Monday, January 27, 2014

Hoven Droven - Grov (Sweden-1996) [Folk-Rock] @320


Re-uploaded by request

Hoven Droven's music is a unique and powerful blend of traditional folk and fierce hard rock, where violin and electric guitar duel for the audience's attention. A diverse background created by sax, drums, percussion and bass complements this combination. Keywords: power, finesse and playful virtuosity.

The band's name is a slang phrase which means "whatever" (at least in their home province of Jämtland in northern Sweden). In their case, it could just as well mean; "things will take care of themselves." Despite sometimes chaotic organizational methods, none of them are able to explain how they have managed to perform on almost every major Swedish television and radio program and in North America. Looking at their individual schedules, it's a wonder that the band can get together to play at all.


01 - Slentbjenn
02 - Timas Hans
03 - Myhropolska
04 - Grovhalling (Sample in right panel)
05 - Tjangel
06 - Okynnesvals
07 - Klarinettpolska
08 - Grottan
09 - Kerstins Brudpolska
10 - LP-Schottis
11 - Skvadern
12 - Stilla
13 - Jamtlandssangsvalsen


Gustav Hylén: Trumpet
Kjell-Erik: Eriksson Fiddle
Pedro Blom: Bass
Björn Höglund: Drums, Percussion
Jens Comén: Saxophone
Bo Lindberg: Guitar, Accordion

Monday, January 20, 2014

Pekel - Mannen Van De Maas [1993 Netherlands] @192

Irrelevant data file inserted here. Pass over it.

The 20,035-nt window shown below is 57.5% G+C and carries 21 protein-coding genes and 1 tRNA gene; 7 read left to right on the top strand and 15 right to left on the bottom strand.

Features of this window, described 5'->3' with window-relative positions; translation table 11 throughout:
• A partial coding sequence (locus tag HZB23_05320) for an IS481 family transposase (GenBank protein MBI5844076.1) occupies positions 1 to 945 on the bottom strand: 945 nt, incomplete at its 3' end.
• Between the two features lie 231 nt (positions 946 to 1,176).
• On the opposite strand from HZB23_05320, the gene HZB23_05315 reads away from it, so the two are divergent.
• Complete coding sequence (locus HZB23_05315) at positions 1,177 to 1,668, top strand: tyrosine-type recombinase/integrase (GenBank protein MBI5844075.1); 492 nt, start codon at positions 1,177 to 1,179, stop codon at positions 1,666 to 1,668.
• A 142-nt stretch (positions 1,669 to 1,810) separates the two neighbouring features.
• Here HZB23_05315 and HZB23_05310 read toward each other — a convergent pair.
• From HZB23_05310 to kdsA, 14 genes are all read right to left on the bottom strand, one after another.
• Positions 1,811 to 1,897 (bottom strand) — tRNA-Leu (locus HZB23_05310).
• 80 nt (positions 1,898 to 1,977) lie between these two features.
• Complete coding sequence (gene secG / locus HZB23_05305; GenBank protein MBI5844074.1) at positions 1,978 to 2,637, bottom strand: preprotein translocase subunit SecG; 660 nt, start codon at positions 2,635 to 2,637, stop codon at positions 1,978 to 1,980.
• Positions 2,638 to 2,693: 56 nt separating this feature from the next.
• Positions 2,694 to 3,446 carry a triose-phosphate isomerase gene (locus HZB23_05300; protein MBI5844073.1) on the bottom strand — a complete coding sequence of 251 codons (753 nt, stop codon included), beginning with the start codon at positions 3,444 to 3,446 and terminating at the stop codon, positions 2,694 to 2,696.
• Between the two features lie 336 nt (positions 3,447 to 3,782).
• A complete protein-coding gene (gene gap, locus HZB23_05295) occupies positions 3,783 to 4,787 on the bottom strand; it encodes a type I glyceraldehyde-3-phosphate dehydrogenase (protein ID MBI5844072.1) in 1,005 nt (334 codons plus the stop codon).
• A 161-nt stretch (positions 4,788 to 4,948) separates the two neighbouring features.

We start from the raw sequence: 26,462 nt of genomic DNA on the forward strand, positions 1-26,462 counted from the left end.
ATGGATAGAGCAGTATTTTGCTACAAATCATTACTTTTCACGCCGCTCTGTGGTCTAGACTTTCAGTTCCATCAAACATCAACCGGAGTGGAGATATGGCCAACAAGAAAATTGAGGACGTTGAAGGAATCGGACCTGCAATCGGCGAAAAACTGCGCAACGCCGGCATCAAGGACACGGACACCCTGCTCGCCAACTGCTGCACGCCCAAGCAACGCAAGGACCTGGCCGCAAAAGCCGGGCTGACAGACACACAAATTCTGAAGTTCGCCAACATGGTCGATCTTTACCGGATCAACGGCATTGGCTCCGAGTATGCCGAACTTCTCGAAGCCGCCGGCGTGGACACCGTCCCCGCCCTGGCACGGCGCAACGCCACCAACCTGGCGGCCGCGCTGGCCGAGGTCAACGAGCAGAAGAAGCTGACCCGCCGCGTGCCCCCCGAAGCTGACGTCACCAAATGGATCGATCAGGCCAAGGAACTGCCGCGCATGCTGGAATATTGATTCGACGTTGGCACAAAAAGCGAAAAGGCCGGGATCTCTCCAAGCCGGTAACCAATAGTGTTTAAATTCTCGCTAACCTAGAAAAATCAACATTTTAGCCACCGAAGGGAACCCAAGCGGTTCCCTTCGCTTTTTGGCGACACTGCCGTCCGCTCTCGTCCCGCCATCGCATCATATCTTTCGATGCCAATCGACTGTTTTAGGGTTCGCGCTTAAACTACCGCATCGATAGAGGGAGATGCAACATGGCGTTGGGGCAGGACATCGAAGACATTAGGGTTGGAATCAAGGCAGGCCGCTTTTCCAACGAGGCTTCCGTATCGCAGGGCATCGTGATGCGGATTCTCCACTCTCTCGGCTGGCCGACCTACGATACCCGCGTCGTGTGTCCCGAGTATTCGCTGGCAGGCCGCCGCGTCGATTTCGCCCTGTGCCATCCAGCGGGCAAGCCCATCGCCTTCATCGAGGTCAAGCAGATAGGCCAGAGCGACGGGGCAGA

Uploaded by request

The ensemble Pekel performs exuberant folk music from the Low Lands in its own
inimitable contemporary style. In Pekel’s set of instruments, we find traditional instruments like bagpipes, Jew’s harps, and flutes, but also “new” instruments like accordion, guitar, and double-bass.

The ensemble's name comes from a liquor that local fishermen used to drink.

Pekel was founded in 1990 and now (2013) consists of 5 musicians. The members
all are professional musicians since time immemorial, and have recorded many LPs and CDs in various ensembles (notably Perelaar).  Pekel is playing in theatres, schools, at fairs and banquets, as well as festivals worldwide.

The musicians of Pekel are not only interested in old Dutch sources, but also in the music recorded by ethnomusicologists during the 1950s and 1960s. However they like to apply modern popular music theories to their essentially traditional repertoire. In recent years they have included more and more own compositions into their repertoire. A fair part of Pekel’s repertoire consists of instrumental dance music (polka’s, waltzes, madlots).